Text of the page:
Scripture Is Clean, Enduring Forever In Psalm 19:9 David uses the term “fear” as a synonym for God’s Word: “The fear of the Lord is clean, enduring forever.” This “fear” speaks of the reverential awe for God that compels believers to worship Him. Scripture, in this sense, is the divine manual on how to worship the Lord. The Hebrew word “clean” speaks of the absence of impurity, filthiness, defilement, or imperfection. Scripture is without sin, evil, corruption, or error. The truth it conveys is therefore absolutely undefiled and without blemish.
Because it is flawless, Scripture endures forever (Ps. 19:9). Any change or modification could only introduce imperfection. Scripture is eternally and unalterably perfect. It needs no updating, editing, or refining, for it is God’s revelation for every generation. The Bible was written by the omniscient Spirit of God, who is infinitely more sophisticated than anyone who dares stand in judgment on Scripture’s relevancy for our society, and infinitely wiser than all the best philosophers, analysts, and psychologists who pass like a childhood parade into irrelevancy. Scripture has always been and will always be sufficient.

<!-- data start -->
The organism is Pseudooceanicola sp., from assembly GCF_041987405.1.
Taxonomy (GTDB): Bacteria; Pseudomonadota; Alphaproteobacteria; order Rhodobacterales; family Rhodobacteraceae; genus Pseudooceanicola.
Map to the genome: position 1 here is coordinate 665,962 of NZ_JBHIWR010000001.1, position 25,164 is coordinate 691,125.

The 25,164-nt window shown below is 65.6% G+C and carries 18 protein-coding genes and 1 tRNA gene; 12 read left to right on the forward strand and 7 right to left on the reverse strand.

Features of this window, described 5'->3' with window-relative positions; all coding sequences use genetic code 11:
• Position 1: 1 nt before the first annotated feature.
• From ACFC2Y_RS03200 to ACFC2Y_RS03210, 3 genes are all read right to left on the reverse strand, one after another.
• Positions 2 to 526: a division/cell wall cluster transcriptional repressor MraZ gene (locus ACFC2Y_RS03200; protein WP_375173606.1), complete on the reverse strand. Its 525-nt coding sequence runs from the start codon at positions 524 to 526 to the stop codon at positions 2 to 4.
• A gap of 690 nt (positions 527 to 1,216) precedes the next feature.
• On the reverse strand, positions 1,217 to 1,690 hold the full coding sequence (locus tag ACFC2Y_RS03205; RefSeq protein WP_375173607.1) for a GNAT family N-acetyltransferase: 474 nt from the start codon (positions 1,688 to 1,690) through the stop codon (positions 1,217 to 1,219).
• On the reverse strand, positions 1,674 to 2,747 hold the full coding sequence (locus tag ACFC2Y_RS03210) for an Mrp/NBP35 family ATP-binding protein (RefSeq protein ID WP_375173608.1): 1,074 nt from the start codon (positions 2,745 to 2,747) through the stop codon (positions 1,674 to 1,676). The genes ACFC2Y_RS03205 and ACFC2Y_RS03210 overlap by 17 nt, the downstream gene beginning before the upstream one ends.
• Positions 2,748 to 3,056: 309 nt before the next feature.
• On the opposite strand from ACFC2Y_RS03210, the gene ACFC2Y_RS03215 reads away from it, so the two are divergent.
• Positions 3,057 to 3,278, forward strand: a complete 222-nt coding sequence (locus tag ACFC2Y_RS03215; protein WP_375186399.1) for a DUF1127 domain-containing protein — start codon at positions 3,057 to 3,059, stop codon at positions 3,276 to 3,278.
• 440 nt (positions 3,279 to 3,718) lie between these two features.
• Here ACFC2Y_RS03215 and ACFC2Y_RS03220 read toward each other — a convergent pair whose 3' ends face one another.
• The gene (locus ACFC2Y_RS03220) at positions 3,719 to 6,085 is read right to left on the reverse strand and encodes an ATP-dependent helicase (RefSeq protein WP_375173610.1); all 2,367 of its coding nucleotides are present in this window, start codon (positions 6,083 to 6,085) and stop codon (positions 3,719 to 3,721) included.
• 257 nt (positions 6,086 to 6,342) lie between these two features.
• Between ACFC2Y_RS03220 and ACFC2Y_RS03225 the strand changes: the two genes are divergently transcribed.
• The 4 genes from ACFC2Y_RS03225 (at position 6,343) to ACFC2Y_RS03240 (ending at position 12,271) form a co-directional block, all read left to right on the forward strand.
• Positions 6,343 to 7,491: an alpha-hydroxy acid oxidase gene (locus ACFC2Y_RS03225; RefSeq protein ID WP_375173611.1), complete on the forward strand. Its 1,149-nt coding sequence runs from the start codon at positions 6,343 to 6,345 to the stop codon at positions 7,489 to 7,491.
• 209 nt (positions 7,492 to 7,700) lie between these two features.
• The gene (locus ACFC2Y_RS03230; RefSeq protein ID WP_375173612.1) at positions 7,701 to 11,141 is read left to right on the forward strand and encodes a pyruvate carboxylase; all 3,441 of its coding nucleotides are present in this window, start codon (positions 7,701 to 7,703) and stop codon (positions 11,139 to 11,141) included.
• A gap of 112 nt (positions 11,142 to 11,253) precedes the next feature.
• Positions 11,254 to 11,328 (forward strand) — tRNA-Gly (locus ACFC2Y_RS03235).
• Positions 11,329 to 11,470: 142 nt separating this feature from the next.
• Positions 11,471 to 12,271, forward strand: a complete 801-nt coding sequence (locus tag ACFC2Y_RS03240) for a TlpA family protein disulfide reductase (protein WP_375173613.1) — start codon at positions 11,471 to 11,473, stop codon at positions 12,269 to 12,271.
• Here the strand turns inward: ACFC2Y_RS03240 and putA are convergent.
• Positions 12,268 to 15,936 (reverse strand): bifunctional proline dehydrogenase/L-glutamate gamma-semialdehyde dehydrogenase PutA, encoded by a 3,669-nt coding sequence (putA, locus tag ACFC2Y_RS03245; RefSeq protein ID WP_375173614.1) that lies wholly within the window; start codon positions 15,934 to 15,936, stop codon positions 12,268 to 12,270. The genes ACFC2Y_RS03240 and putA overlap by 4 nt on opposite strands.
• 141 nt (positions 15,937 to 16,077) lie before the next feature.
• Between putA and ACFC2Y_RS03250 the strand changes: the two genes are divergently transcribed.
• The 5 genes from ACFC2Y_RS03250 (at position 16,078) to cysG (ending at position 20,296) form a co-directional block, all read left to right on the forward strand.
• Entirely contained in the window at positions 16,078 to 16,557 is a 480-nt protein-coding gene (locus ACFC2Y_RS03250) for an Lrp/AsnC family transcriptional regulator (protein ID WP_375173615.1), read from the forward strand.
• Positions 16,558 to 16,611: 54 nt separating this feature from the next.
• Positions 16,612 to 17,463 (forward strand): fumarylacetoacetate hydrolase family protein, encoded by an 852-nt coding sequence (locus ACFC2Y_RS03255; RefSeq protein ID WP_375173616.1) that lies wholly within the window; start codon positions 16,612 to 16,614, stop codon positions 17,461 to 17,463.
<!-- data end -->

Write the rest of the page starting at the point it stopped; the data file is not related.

Scripture Is True, Altogether Righteous Verse 9 provides the final characteristic and effect of God’s all-sufficient Word: “The judgments of the Lord are true; they are righteous altogether.” The word “judgments” in this context refers to ordinances or divine verdicts from the bench of the Supreme Judge of the earth. The Bible is God’s standard for judging the life and eternal destiny of every person. Because Scripture is true, it is “righteous altogether” (Ps. 19:9). The implication of that phrase is that its truthfulness produces a comprehensive righteousness in those who accept it.
Contrary to what many are teaching today, there is no need for additional revelations, visions, words of prophecy, or insights from modern psychology. In contrast to the theories of men, God’s Word is true and absolutely comprehensive. Rather than seeking something more than God’s glorious revelation, Christians need only to study and obey what they already have. Scripture is sufficient.
Adapted from John MacArthur, Our Sufficiency in Christ (Wheaton: Crossway Books, 1998). For a fuller treatment of the sufficiency of Scripture, consult this resource.